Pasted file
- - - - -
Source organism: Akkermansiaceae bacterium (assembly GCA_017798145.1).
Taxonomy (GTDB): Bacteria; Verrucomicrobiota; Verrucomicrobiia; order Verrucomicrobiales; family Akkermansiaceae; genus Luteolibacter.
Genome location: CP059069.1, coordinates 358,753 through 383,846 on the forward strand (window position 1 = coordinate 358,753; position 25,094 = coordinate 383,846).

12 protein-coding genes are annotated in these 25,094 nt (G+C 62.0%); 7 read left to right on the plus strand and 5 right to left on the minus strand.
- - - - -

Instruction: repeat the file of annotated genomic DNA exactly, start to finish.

Source organism: Akkermansiaceae bacterium (assembly GCA_017798145.1).
Taxonomy (GTDB): Bacteria; Verrucomicrobiota; Verrucomicrobiia; order Verrucomicrobiales; family Akkermansiaceae; genus Luteolibacter.
Genome location: CP059069.1, coordinates 358,753 through 383,846 on the forward strand (window position 1 = coordinate 358,753; position 25,094 = coordinate 383,846).

12 protein-coding genes are annotated in these 25,094 nt (G+C 62.0%); 7 read left to right on the plus strand and 5 right to left on the minus strand.